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County backs jail alternative funding

BY KATIE HEINE | APRIL 28, 2011 7:20 AM

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The Johnson County Board of Supervisors says it is committed to funding the county's jail-alternative program if the state decides to cut more than $2 million to the Mental Health and Disability Services Department.

On Wednesday, supervisors said they would allocate county funds to keep the program, which provides mentally ill people with medical care instead of incarceration, running through fiscal 2012.

"No one wants to not provide this service," said Supervisor Pat Harney.

The jail-alternative program was established under the Mental Health Department in 2005, said Jessica Peckover, a team leader for the program.

The department funds the jail-alternative program, which costs around $170,000 each year, she said. Around 200 people benefit from the program annually, she said.

"Going to jail is a destabilizing event," said Peckover, and the program's goal is to maintain clients' stability.

Clients' mental-health symptoms can increase when incarcerated, she said. Being in jail also disrupts their benefits, such as Medicaid, which provides many with the funds needed for medication, Peckover said.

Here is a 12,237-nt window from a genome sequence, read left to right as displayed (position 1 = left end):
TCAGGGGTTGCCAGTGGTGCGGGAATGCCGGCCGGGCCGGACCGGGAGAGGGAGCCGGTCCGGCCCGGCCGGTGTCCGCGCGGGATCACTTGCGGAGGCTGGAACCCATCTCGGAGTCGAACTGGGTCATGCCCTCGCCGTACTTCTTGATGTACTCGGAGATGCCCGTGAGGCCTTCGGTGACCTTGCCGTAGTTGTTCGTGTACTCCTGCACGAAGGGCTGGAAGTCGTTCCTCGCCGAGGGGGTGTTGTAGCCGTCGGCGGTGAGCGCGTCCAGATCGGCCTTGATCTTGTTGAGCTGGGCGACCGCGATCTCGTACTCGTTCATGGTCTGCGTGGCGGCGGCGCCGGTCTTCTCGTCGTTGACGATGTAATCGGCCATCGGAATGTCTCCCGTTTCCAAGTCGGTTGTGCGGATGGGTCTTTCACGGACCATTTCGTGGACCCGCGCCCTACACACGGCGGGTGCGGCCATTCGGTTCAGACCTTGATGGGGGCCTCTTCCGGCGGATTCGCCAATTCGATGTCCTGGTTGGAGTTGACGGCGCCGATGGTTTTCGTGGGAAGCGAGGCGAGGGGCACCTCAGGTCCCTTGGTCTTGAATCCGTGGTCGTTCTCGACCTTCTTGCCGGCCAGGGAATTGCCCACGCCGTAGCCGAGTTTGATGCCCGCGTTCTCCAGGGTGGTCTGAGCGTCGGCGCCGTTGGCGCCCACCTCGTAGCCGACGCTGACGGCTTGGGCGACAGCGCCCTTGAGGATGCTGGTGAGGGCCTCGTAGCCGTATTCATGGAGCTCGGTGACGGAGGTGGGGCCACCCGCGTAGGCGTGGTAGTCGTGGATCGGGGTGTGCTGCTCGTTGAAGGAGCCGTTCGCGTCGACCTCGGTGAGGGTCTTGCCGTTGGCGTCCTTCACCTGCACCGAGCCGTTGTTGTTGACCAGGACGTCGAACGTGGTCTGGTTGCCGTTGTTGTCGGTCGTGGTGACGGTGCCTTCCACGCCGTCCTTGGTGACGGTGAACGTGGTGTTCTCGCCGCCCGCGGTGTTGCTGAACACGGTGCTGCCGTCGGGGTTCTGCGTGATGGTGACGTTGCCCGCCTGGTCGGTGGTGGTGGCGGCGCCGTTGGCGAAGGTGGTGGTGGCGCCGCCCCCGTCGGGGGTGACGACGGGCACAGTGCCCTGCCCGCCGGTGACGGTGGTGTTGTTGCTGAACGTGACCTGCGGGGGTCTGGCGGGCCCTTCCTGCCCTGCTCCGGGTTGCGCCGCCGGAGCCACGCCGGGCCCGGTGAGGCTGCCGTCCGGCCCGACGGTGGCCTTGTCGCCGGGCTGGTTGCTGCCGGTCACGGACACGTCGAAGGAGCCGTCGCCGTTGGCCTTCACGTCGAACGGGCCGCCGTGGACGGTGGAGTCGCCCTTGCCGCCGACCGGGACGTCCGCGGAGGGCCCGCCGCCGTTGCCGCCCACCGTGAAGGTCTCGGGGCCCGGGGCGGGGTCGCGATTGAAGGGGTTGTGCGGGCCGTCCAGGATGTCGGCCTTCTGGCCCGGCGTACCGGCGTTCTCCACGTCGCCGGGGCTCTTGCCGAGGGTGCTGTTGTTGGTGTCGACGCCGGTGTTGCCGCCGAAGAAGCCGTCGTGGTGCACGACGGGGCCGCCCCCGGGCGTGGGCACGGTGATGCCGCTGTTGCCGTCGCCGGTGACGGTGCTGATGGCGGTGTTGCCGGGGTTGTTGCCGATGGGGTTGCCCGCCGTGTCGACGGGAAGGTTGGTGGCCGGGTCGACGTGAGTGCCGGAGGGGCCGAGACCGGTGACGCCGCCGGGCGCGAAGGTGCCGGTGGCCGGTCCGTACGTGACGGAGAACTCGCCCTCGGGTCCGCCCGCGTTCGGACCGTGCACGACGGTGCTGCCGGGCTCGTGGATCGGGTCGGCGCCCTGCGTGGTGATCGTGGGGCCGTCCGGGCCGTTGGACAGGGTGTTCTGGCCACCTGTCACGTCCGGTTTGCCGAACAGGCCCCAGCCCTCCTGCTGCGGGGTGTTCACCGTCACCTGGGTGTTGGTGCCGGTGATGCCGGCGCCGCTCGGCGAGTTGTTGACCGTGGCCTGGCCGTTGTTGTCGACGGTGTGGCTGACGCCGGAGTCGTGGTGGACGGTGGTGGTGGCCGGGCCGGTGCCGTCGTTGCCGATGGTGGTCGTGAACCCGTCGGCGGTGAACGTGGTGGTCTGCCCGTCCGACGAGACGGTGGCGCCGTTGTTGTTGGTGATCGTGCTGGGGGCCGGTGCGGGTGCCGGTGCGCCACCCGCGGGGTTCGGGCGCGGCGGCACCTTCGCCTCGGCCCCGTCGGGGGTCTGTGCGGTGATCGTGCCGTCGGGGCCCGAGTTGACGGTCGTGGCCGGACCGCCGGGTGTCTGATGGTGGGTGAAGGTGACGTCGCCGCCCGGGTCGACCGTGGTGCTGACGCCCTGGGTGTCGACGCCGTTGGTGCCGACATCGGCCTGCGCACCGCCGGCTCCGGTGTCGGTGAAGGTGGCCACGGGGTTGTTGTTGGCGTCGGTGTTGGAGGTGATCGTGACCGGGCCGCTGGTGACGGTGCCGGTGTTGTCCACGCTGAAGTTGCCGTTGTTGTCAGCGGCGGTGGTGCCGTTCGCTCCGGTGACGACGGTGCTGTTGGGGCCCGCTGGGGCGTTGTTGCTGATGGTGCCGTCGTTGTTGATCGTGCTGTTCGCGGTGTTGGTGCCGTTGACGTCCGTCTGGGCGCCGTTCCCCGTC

Eliminating the jail-alternative program was one consideration when county officials heard the state may cut more than $2 million from its budget.

But officials said they understand the importance of the program, and they will do what they can to keep it in place — even if that means the supervisors dip into their reserves to fund for the program.
For now, though, much of the funding discussion is speculative.

"We're waiting for the state, then we'll go from there," said Harney, who said he thinks the state will complete its budget in the next month.

Though county mental-health officials are uncertain about long-term funding for the program, Peckover said they were pleased with the supervisors' decision to allocate funding for the short-term.

Around eight people affiliated with the Iowa Department of Corrections attended the meeting to show support for the program, Peckover said.

"Jail alternative is seen as a benefit and an asset in our community," she said.

While the program is "set up to serve more than just probationers and parolees," the program is very helpful to the Department of Correction's clients, said Bob Anderson, probation and parole supervisor in Johnson County.

"We certainly support that program," he said. "We have people that will end up in jail a lot of times for reasons that are related to their mental illness."

Some of those reasons include being off of medication, being unable to afford medication, or being homeless, he said. The county's program helps address all of those issues, he said.

"We would have hated to see [the county] not fund it," Anderson said.


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